There is no denying that the private sector in Bangladesh is yet not strong enough to attract large capital, both from home and abroad. It is also physically constrained to implement large projects. In such a situation, PPP initiatives are unlikely to bear fruits, unless the government selects projects that are sound, viable and easy to implement. There is also a need to ensure competitive bidding process to meet transparency, accountability and creditworthiness of such projects.

Besides, there should be adequate discussion and analysis on the failure and success of PPP projects, and failed projects must receive punitive action. Every project can be divided into public, public-private and private in future in terms of prioritising public interests.

The government has, so far, been successful in branding its power plants in attracting local and foreign investors. But in respect of PPP projects, it didn't take such steps. It must share risks with the PPP projects. Guarantees on profit must be ensured otherwise the investors will not come here.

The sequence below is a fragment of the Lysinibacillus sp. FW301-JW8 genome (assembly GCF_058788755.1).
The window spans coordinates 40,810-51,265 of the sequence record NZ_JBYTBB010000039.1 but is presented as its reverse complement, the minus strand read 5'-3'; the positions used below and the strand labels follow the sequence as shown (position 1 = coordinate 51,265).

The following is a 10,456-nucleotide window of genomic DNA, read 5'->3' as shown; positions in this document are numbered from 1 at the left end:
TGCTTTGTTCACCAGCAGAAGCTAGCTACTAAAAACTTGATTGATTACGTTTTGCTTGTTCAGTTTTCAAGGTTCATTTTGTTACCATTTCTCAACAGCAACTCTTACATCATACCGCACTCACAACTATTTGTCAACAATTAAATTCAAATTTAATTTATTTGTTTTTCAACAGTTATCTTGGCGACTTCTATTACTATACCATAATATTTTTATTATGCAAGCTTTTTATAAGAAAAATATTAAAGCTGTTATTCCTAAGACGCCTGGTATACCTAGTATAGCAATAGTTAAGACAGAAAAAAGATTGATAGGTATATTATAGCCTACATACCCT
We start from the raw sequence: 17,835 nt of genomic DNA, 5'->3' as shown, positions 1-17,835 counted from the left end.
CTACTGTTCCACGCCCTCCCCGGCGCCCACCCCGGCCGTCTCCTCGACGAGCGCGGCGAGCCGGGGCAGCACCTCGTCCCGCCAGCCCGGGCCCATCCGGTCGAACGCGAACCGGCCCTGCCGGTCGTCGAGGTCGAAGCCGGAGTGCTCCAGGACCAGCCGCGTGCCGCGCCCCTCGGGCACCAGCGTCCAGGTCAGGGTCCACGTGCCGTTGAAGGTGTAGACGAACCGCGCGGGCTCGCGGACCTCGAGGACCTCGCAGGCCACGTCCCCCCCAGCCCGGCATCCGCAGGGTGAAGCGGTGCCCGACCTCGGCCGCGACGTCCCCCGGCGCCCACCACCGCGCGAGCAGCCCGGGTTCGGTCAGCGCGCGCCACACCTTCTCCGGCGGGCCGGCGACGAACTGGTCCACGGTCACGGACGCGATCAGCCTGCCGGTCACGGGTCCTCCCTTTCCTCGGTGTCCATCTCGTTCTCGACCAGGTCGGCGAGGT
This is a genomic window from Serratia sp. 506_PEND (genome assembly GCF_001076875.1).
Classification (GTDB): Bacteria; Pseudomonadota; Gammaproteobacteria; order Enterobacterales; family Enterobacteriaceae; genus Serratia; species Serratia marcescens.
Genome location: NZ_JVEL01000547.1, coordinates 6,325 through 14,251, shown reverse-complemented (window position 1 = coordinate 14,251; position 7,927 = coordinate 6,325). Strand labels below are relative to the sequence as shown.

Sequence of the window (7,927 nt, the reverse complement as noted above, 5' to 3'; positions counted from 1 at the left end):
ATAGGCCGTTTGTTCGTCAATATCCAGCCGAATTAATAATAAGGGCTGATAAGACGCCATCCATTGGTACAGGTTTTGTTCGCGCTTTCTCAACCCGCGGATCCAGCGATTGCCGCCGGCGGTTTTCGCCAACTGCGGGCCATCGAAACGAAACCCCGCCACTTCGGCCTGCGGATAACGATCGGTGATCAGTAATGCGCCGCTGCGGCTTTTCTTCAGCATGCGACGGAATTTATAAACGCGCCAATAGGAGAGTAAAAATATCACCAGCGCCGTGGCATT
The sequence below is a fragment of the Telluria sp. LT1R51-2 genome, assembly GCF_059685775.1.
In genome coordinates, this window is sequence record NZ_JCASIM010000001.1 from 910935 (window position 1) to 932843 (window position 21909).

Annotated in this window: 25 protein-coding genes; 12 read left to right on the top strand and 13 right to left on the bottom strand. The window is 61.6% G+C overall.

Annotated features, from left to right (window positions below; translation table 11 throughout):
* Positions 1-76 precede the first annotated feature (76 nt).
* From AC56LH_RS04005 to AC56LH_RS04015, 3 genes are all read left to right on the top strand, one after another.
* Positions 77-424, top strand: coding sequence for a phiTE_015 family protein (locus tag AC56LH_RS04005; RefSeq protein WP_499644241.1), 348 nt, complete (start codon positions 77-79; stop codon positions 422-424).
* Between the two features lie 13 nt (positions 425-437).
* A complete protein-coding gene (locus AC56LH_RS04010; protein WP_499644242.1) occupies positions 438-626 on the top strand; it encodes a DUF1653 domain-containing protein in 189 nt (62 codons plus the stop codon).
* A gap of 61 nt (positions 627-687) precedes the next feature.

However, a recent study identified a number of factors including selection of appropriate projects, unusual cost and corruption as key impediments toward implementation of PPP projects. Other barriers include non-completion of projects within the stipulated time, inadequate feasibility study, lack of monitoring from the government and poor capacity.

An integrated infrastructure investment master plan is needed that complements but does not compete with sector-based developments. The country needs to raise investment in infrastructure requirements from the current $3.0-$3.5 billion to $12.5 billion a year to meet the development targets.

For making PPP initiatives successful in the country, the government needs to formulate a rational and attractive policy framework, ensure appropriate incentive packages and mechanism for implementation, and build trust and confidence of the investors as regards policy continuity.

As some overseas entrepreneurs are reportedly showing interest in PPP initiatives in Bangladesh, this should provide an opportunity to make the best use of foreign direct investment.